Area under curve vs height of curve

Second wave's certainly more intense, but is it worse (Mumbai case study)

(If viewing grim deaths through a statistical lens makes you queasy, don’t read ahead.

If you have lost a loved one or are struggling with Covid now, I’m truly sorry . )

How does 2nd wave compare to first? Worse, say most.

But how can it be so with all those antibodies & vaccinations? Puzzling.

I use Mumbai data and basic analysis to see if there’s a different perspective on above questions. While I avoid making or using predictions, I do have implicit expectations of the future. Compared to these, intensity of second wave in Mumbai surprised me. I never thought we’d get to 7-day average of 70 deaths/day (vs peak of 120 in first wave) after nearly two-thirds of Mumbai’s vulnerable had either antibodies or vaccinations.

However, from a different perspective, picture looks different. Look at cumulative numbers rather than peak intensity. In first wave (till end-March), Mumbai lost 11,500 lives. Deaths/day peaked after 6,000 lives had been lost and cases/day peaked after 9,000 lives had been lost. In second wave, cases/day have already peaked and have been declining for two weeks (no guarantee trend won’t reverse, though all of us fervently hope trend holds). More reliably, test positive rate has also declined to sub-10%. In second wave, Mumbai has lost 1,500 lives till date with deaths yet to start declining.

Statutory warning that we’re entering unreliable forecasting domain that I’m terrible at. If deaths decline with a lag to cases, May could still be as bad as April but June could see a return to March sanity. If decline follows spike, Mumbai’s second wave could witness 3000+ cumulative deaths. Fewer if decline is sharper as panic subsides and healthcare capacity responds better.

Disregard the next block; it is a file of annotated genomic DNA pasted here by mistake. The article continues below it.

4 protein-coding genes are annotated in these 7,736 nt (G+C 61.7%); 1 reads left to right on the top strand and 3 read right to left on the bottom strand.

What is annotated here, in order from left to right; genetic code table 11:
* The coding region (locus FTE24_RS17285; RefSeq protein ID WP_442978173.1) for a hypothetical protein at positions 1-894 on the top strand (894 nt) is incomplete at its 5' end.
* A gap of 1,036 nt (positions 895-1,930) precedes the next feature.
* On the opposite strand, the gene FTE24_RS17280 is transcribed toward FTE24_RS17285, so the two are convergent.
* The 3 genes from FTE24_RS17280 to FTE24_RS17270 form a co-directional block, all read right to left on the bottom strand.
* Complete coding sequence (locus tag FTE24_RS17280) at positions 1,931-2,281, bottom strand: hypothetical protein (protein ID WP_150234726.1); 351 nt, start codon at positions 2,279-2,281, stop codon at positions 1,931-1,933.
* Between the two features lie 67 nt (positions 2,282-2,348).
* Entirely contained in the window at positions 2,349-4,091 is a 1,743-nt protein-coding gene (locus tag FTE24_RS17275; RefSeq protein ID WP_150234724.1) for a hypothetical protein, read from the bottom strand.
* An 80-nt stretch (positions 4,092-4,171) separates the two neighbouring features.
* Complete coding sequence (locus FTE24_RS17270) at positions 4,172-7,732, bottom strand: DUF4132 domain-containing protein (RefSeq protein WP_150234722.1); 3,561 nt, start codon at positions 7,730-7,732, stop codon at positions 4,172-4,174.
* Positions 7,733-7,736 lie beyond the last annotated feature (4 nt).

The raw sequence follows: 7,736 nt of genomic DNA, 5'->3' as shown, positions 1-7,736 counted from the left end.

It’s clear that Mumbai’s second wave was far more intense than first. Peak cases/day and base of active cases were over 3x that of first wave. Peak deaths/day less so, but still uncomfortably high at 60% of first wave. However, when the wave passes, cumulative lives lost may be 25-30% of first wave, a number more consistent with prior immunity and decent vaccination coverage of most vulnerable. More intense, but less bad overall.

My aim is primarily to offer a different, evidence-based perspective on the world around me, and see how it fits with our qualitative understanding of how the world works. It is not to make a prediction or change professions into sham epidemiology (already overcrowded). Please read this in that spirit. In theory, this analysis could be repeated for other parts of India. However, second wave is yet to start receding in other parts and it’s probably more robust to wait before attempting something similar.

[PS. I usually get questions about data reliability. All covid data around the world has ‘natural’ under-counting, partly due to nature of disease (vast majority don’t notice it) and partly due to systemic incentives/distortions. Broader debate is above my pay-grade and conspiracy theories are outside my interest. However, Mumbai’s test positive rate was ~11% in first wave and ~13% in second wave, indicating that making above comparison isn’t unreasonable. ]